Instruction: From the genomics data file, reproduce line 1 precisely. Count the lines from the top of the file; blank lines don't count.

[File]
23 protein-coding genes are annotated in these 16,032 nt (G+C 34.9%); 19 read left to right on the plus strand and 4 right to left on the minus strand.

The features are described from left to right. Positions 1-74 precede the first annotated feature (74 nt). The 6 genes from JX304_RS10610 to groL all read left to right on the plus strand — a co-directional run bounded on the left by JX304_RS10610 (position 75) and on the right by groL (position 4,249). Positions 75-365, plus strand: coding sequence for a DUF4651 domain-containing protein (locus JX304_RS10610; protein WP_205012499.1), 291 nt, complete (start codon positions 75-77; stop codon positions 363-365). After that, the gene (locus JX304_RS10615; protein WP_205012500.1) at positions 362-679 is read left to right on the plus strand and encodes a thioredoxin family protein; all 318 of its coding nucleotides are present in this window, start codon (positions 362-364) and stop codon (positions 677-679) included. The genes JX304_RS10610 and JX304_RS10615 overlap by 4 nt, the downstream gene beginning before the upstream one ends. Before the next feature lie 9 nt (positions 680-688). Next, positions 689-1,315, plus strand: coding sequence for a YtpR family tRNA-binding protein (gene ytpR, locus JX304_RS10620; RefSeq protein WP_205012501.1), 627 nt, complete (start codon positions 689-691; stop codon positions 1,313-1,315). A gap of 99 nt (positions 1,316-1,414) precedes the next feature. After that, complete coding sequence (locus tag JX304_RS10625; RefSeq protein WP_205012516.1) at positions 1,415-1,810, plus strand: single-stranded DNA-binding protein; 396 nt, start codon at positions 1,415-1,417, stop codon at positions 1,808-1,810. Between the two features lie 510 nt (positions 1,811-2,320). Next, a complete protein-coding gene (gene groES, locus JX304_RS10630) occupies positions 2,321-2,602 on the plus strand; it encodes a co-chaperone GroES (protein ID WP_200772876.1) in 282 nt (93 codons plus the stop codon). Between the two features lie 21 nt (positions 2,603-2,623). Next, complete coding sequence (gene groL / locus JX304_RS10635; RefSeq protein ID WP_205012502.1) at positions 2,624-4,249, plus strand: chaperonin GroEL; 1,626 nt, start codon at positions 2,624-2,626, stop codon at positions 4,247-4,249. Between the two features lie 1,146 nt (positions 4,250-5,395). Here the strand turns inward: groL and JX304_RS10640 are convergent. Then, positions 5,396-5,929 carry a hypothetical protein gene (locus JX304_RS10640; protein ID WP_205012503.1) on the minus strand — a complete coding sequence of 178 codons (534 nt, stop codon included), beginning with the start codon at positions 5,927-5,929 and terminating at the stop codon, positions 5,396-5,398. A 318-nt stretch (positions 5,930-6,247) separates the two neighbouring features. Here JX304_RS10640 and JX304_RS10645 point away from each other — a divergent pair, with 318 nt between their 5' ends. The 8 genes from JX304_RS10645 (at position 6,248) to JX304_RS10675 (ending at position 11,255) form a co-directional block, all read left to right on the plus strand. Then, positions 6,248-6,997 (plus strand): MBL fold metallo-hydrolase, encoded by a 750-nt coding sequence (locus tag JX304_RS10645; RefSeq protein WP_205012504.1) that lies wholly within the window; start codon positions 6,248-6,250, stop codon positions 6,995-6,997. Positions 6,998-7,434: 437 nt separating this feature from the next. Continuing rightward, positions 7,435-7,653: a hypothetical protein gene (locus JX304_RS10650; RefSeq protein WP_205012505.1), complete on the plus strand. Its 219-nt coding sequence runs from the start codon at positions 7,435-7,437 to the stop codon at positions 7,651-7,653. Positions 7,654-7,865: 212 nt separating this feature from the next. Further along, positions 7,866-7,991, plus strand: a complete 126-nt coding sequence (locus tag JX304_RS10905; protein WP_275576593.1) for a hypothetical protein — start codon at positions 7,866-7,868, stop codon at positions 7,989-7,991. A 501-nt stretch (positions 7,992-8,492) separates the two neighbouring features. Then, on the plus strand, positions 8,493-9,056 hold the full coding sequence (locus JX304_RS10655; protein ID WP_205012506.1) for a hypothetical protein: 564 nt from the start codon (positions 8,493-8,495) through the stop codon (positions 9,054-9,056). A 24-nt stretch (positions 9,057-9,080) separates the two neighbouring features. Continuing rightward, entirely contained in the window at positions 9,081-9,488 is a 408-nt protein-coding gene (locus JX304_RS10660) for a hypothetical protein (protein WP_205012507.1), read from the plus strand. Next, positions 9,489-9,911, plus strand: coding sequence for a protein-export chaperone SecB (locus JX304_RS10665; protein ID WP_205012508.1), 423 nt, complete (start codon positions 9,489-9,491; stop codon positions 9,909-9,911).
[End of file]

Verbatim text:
23 protein-coding genes are annotated in these 16,032 nt (G+C 34.9%); 19 read left to right on the plus strand and 4 right to left on the minus strand.